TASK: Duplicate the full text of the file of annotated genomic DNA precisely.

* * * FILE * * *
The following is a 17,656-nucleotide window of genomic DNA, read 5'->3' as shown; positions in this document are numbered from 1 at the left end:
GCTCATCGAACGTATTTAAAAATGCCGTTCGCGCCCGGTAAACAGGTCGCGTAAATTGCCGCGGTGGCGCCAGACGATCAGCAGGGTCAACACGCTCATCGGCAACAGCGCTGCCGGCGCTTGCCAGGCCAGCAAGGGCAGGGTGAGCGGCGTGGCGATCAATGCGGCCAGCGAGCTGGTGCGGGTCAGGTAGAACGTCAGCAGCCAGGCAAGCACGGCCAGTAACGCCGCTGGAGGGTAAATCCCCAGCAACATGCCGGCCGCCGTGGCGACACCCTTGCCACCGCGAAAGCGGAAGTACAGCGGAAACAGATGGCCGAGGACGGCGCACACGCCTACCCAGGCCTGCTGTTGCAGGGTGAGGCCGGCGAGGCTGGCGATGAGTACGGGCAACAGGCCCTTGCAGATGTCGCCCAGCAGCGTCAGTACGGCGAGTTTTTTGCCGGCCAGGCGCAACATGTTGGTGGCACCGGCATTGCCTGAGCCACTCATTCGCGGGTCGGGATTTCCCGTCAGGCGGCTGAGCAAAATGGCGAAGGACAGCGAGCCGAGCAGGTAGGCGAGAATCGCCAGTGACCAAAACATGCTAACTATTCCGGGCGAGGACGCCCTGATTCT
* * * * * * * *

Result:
The following is a 17,656-nucleotide window of genomic DNA, read 5'->3' as shown; positions in this document are numbered from 1 at the left end:
GCTCATCGAACGTATTTAAAAATGCCGTTCGCGCCCGGTAAACAGGTCGCGTAAATTGCCGCGGTGGCGCCAGACGATCAGCAGGGTCAACACGCTCATCGGCAACAGCGCTGCCGGCGCTTGCCAGGCCAGCAAGGGCAGGGTGAGCGGCGTGGCGATCAATGCGGCCAGCGAGCTGGTGCGGGTCAGGTAGAACGTCAGCAGCCAGGCAAGCACGGCCAGTAACGCCGCTGGAGGGTAAATCCCCAGCAACATGCCGGCCGCCGTGGCGACACCCTTGCCACCGCGAAAGCGGAAGTACAGCGGAAACAGATGGCCGAGGACGGCGCACACGCCTACCCAGGCCTGCTGTTGCAGGGTGAGGCCGGCGAGGCTGGCGATGAGTACGGGCAACAGGCCCTTGCAGATGTCGCCCAGCAGCGTCAGTACGGCGAGTTTTTTGCCGGCCAGGCGCAACATGTTGGTGGCACCGGCATTGCCTGAGCCACTCATTCGCGGGTCGGGATTTCCCGTCAGGCGGCTGAGCAAAATGGCGAAGGACAGCGAGCCGAGCAGGTAGGCGAGAATCGCCAGTGACCAAAACATGCTAACTATTCCGGGCGAGGACGCCCTGATTCT